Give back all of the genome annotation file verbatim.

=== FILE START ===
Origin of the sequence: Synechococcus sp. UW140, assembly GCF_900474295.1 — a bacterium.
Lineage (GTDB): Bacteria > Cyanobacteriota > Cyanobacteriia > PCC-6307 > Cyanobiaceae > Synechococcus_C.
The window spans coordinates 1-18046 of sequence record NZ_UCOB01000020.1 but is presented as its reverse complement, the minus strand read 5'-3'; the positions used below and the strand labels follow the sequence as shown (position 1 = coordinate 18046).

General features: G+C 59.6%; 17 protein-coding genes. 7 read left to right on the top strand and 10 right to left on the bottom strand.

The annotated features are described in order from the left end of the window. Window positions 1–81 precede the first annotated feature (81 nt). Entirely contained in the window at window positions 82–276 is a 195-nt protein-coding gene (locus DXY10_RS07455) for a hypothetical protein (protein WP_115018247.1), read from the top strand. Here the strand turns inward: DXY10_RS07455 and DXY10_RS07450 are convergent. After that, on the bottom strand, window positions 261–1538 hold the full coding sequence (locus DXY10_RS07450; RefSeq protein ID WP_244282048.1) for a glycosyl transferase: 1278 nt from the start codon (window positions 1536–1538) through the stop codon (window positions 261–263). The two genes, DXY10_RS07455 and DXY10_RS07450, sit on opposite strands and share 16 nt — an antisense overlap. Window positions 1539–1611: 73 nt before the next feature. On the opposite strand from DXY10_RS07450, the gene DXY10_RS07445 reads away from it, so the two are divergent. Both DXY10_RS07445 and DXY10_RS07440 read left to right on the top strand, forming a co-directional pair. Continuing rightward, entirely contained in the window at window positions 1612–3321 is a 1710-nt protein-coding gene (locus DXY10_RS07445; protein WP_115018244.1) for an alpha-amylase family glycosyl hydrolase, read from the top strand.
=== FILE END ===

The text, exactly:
Origin of the sequence: Synechococcus sp. UW140, assembly GCF_900474295.1 — a bacterium.
Lineage (GTDB): Bacteria > Cyanobacteriota > Cyanobacteriia > PCC-6307 > Cyanobiaceae > Synechococcus_C.
The window spans coordinates 1-18046 of sequence record NZ_UCOB01000020.1 but is presented as its reverse complement, the minus strand read 5'-3'; the positions used below and the strand labels follow the sequence as shown (position 1 = coordinate 18046).

General features: G+C 59.6%; 17 protein-coding genes. 7 read left to right on the top strand and 10 right to left on the bottom strand.

The annotated features are described in order from the left end of the window. Window positions 1–81 precede the first annotated feature (81 nt). Entirely contained in the window at window positions 82–276 is a 195-nt protein-coding gene (locus DXY10_RS07455) for a hypothetical protein (protein WP_115018247.1), read from the top strand. Here the strand turns inward: DXY10_RS07455 and DXY10_RS07450 are convergent. After that, on the bottom strand, window positions 261–1538 hold the full coding sequence (locus DXY10_RS07450; RefSeq protein ID WP_244282048.1) for a glycosyl transferase: 1278 nt from the start codon (window positions 1536–1538) through the stop codon (window positions 261–263). The two genes, DXY10_RS07455 and DXY10_RS07450, sit on opposite strands and share 16 nt — an antisense overlap. Window positions 1539–1611: 73 nt before the next feature. On the opposite strand from DXY10_RS07450, the gene DXY10_RS07445 reads away from it, so the two are divergent. Both DXY10_RS07445 and DXY10_RS07440 read left to right on the top strand, forming a co-directional pair. Continuing rightward, entirely contained in the window at window positions 1612–3321 is a 1710-nt protein-coding gene (locus DXY10_RS07445; protein WP_115018244.1) for an alpha-amylase family glycosyl hydrolase, read from the top strand.